The risk of vascular aphasia increases with age. In addition to heart attack and stroke, it is also caused by a head injury. Other causes include brain tumour or infection.
Vascular aphasia, which has no effect on the patient's intelligence, manifests itself especially through speech difficulties. Patients often have trouble expressing an idea, finding the right word, and tend to use nonsensical words and phrases. During the conversation, the words can also be repeated or omitted.
Aphasia belongs to a broader group of brain damage diagnoses, including alexia, which causes loss of reading, agrafia, loss of ability to write, agnosis, loss of cognition, and calculus, which refers to loss of ability to count.
Aphasia, which limits communication skills, occurs as a result of damage to the areas of the brain responsible for forming one's own speech and understanding the speech of others. Aphasia causes the disintegration of the entire human psyche and impacts all speech functions.
There are currently no preventive measures for aphasia. As far as prevention, it is only possible to fight against the development of primary diseases that can cause aphasia - brain trauma or brain damage during sports, transport or work.
Types of aphasia
Aphasia is divided into several types depending on the extent and location of the damage. In the case of the so-called expressive aphasia, one understands other people, and even though he knows what he wants to say, he has problems with expressing himself. A patient suffering from sensory aphasia can form relatively long sentences, but its expression is incomprehensible. He uses non-existent words, repeats them, gets lost or gets tangled up. A relatively mild form, is the so-called anomic aphasia, in which one has problems naming objects and finding suitable words. At the other end of the scale is global aphasia, in which speech centre damage is so severe that the patient completely loses communication.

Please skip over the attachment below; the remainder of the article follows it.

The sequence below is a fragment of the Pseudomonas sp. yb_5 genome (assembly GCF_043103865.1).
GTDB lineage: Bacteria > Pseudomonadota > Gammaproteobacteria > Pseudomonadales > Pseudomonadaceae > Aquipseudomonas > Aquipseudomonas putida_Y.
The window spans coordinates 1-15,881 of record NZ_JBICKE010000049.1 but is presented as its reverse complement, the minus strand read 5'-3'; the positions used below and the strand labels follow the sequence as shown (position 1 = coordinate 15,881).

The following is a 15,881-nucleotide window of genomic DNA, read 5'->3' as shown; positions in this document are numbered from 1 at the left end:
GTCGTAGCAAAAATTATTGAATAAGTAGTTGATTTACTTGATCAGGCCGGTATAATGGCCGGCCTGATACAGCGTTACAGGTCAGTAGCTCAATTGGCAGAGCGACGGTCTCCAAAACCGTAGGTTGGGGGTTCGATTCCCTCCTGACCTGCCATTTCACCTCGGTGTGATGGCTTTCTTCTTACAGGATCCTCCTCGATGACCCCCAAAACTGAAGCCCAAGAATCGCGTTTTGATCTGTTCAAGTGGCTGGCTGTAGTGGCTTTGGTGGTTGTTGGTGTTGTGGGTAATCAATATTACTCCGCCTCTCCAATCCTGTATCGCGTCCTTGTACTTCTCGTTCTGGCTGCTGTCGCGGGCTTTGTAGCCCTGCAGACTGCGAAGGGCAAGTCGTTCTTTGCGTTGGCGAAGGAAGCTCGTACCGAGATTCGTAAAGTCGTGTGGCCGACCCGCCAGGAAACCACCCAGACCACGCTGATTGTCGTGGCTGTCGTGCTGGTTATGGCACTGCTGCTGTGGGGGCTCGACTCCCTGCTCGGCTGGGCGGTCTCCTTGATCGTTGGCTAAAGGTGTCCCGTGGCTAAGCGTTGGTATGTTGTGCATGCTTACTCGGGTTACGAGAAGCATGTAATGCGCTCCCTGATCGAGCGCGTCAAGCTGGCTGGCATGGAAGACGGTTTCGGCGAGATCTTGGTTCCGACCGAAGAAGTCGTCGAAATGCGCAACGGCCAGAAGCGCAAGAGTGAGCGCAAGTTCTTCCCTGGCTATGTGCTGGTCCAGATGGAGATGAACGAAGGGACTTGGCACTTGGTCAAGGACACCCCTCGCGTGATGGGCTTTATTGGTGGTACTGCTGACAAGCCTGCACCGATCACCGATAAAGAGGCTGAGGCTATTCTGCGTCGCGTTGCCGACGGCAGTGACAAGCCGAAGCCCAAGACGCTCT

If aphasia is suspected, it can be detected using neurological tests and then confirmed through magnetic resonance imaging. Early diagnosis and a reasonably rapid initiation of effective broad-spectrum therapy, are the prerequisites for improving communication in most aphasics. Inclusion of patients within the primary social environment and family is crucial, while in some cases, it is also possible to return to the work environment.
Life with aphasia
If the aphasia was caused by a brain tumor, the patient's condition can be improved by eliminating it. There are no cures for aphasia today. After diagnosis, doctors recommend speech therapies, which take place individually or in groups. Based on statistical data, in adult patients attending speech therapy, "speech completely or significantly improved in 88-90%".
When managing the consequences of aphasia, it is advisable to work not only with the patient but also with his surroundings. Visits by special speech therapists (aphasiologists) are an important part of reeducation, as speech therapy is, according to Zsolt Cséfalvay, extremely effective in vascular aphasia.
During conversations with loved ones, aphasia patients often help themselves using pens and paper or tablets . The American Aphasia Association recommends the family members to speak slowly and patiently and use clear and simple words.